At the recent Population Association of America annual meetings this past week Victoria was given full credit by her colleagues (Nicole Kravitz-Wirtz, Kyle Crowder, and Anjum Hajat) for putting together a winning poster in DC. The poster, titled "Patterns of Racial-Ethnic Inequality in Neighborhood Air Pollution Exposure: A Multilevel, Repeated Measurements Analysis", was part of a paper coming out in the Du Bois Review by the four authors. Congrats to all the authors.
The paper the poster is based on is "The Long-Term Dynamics of Racial-Ethnic Inequality in Neighborhood Air Pollution Exposure, 1990-2009". The abstract is below:
Abstract: Research examining racial-ethnic disparities in pollution exposure often relies on cross-sectional data. These analyses are largely insensitive to exposure trends and rarely account for broader contextual dynamics. To provide a more comprehensive assessment of racial-environmental inequality over time, we combine the 1990 to 2009 waves of the Panel Study of Income Dynamics (PSID) with spatially- and temporally-resolved measures of nitrogen dioxide (NO2) and particulate matter (PM2.5 and PM10) in respondents' neighborhoods, as well as census data on the characteristics of respondents' metropolitan or micropolitan areas. Results based on multilevel repeated measures models indicate that compared to whites, blacks and Latinos are, on average, more likely to be exposed to higher levels of NO2, PM2.5, and PM10. Despite declines in levels of pollution over time, racial and ethnic disparities persist and cannot be fully explained by individual-, household- or metropolitan-level factors.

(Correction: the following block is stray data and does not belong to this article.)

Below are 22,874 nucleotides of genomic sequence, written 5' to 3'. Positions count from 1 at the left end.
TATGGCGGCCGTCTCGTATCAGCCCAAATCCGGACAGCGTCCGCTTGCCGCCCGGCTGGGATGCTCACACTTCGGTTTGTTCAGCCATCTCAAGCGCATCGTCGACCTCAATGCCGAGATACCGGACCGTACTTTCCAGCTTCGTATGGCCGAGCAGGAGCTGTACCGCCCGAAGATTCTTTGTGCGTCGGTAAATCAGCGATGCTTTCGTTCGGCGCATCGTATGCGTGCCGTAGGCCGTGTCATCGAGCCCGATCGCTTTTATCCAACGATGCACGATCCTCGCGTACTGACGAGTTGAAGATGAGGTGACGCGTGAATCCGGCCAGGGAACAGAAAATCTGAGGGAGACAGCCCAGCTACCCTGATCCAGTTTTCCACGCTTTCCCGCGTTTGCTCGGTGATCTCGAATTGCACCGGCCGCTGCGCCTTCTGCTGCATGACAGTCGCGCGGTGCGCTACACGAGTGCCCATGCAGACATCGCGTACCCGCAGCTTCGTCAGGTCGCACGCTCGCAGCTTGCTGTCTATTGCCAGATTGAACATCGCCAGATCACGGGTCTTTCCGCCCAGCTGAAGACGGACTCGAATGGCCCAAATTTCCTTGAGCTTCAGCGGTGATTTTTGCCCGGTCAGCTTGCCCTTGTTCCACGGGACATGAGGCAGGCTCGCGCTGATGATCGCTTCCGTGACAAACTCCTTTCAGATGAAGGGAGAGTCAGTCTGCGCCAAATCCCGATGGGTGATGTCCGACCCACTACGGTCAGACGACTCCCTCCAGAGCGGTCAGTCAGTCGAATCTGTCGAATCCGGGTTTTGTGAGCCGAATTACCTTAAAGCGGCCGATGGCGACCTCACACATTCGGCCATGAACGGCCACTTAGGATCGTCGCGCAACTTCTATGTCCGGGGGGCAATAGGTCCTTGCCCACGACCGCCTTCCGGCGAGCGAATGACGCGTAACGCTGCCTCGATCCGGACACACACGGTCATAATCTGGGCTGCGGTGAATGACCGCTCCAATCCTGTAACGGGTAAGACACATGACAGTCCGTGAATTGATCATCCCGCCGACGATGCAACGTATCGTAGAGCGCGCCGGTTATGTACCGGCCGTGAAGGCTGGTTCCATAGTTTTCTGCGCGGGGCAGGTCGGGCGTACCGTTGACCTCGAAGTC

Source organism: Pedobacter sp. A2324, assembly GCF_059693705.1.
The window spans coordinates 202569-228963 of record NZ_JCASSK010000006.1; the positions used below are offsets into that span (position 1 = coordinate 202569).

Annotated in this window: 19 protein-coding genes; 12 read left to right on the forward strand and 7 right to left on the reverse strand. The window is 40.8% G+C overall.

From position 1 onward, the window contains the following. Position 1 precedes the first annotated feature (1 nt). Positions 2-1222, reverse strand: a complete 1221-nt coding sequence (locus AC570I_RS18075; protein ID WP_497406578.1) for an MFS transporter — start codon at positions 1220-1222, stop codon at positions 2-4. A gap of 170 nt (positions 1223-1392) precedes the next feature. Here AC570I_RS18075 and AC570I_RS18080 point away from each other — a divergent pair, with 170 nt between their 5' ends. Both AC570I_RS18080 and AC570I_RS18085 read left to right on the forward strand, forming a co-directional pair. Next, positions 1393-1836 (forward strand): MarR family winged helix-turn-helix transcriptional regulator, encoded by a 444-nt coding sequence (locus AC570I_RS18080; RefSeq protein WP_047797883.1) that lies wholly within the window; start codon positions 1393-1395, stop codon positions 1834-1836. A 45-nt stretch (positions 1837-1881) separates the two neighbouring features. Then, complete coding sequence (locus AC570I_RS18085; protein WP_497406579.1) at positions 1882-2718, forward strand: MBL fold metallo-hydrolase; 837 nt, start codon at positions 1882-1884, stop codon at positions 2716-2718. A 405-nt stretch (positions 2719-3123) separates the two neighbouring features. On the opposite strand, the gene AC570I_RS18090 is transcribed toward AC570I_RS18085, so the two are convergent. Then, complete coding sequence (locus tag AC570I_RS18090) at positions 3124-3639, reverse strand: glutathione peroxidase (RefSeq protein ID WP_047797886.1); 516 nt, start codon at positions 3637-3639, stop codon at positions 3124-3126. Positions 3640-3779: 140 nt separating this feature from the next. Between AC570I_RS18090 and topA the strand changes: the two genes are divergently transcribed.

see link to PAA source: